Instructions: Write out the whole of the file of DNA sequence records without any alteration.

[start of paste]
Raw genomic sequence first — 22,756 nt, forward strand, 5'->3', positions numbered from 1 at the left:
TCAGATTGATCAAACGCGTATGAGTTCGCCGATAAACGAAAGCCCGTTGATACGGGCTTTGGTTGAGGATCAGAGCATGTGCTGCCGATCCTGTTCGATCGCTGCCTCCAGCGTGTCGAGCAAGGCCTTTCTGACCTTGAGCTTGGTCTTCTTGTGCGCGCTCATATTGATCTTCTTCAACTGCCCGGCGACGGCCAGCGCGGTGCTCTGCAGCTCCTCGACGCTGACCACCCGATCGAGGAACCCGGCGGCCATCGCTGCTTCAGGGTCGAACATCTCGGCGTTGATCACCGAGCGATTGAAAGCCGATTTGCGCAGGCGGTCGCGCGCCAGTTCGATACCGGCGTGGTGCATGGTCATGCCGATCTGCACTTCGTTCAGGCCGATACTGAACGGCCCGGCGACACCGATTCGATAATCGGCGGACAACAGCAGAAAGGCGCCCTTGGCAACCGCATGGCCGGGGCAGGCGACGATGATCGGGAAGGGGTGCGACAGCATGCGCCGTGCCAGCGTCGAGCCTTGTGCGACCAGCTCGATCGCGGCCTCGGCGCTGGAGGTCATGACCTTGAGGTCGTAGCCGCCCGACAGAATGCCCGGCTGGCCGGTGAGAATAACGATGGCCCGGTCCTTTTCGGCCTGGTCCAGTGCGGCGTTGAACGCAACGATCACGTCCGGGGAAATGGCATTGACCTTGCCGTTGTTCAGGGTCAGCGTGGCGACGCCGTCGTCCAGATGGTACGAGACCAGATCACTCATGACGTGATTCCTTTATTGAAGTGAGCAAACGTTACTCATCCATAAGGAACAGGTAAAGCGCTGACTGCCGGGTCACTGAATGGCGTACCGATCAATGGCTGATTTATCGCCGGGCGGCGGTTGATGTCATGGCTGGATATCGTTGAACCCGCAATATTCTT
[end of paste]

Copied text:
Raw genomic sequence first — 22,756 nt, forward strand, 5'->3', positions numbered from 1 at the left:
TCAGATTGATCAAACGCGTATGAGTTCGCCGATAAACGAAAGCCCGTTGATACGGGCTTTGGTTGAGGATCAGAGCATGTGCTGCCGATCCTGTTCGATCGCTGCCTCCAGCGTGTCGAGCAAGGCCTTTCTGACCTTGAGCTTGGTCTTCTTGTGCGCGCTCATATTGATCTTCTTCAACTGCCCGGCGACGGCCAGCGCGGTGCTCTGCAGCTCCTCGACGCTGACCACCCGATCGAGGAACCCGGCGGCCATCGCTGCTTCAGGGTCGAACATCTCGGCGTTGATCACCGAGCGATTGAAAGCCGATTTGCGCAGGCGGTCGCGCGCCAGTTCGATACCGGCGTGGTGCATGGTCATGCCGATCTGCACTTCGTTCAGGCCGATACTGAACGGCCCGGCGACACCGATTCGATAATCGGCGGACAACAGCAGAAAGGCGCCCTTGGCAACCGCATGGCCGGGGCAGGCGACGATGATCGGGAAGGGGTGCGACAGCATGCGCCGTGCCAGCGTCGAGCCTTGTGCGACCAGCTCGATCGCGGCCTCGGCGCTGGAGGTCATGACCTTGAGGTCGTAGCCGCCCGACAGAATGCCCGGCTGGCCGGTGAGAATAACGATGGCCCGGTCCTTTTCGGCCTGGTCCAGTGCGGCGTTGAACGCAACGATCACGTCCGGGGAAATGGCATTGACCTTGCCGTTGTTCAGGGTCAGCGTGGCGACGCCGTCGTCCAGATGGTACGAGACCAGATCACTCATGACGTGATTCCTTTATTGAAGTGAGCAAACGTTACTCATCCATAAGGAACAGGTAAAGCGCTGACTGCCGGGTCACTGAATGGCGTACCGATCAATGGCTGATTTATCGCCGGGCGGCGGTTGATGTCATGGCTGGATATCGTTGAACCCGCAATATTCTT